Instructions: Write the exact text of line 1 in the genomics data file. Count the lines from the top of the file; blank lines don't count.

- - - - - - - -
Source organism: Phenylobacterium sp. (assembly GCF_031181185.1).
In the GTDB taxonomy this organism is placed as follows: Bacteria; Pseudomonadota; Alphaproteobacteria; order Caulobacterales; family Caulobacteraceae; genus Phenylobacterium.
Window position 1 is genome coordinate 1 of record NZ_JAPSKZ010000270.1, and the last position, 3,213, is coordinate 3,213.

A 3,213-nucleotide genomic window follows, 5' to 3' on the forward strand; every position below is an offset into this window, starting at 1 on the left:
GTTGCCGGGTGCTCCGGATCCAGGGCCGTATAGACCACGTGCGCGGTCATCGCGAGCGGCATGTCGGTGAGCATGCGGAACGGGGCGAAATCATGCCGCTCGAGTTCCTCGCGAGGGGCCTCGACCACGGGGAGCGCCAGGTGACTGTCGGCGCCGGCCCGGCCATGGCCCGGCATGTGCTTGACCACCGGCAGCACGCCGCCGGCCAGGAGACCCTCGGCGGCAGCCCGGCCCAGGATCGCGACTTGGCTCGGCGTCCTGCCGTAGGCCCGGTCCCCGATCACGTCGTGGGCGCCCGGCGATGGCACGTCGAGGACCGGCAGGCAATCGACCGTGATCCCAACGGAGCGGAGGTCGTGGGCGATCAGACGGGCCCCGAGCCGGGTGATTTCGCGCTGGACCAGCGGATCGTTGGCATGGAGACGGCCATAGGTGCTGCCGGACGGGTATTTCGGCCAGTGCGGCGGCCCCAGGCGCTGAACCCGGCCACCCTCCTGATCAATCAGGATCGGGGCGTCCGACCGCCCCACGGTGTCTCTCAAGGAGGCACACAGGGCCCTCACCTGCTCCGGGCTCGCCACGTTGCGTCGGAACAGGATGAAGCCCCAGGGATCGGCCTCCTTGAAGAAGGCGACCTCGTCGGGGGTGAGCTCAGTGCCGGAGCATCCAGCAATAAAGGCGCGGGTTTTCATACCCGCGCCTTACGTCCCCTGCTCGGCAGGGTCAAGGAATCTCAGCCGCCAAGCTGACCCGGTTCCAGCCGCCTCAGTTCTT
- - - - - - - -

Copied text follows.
Source organism: Phenylobacterium sp. (assembly GCF_031181185.1).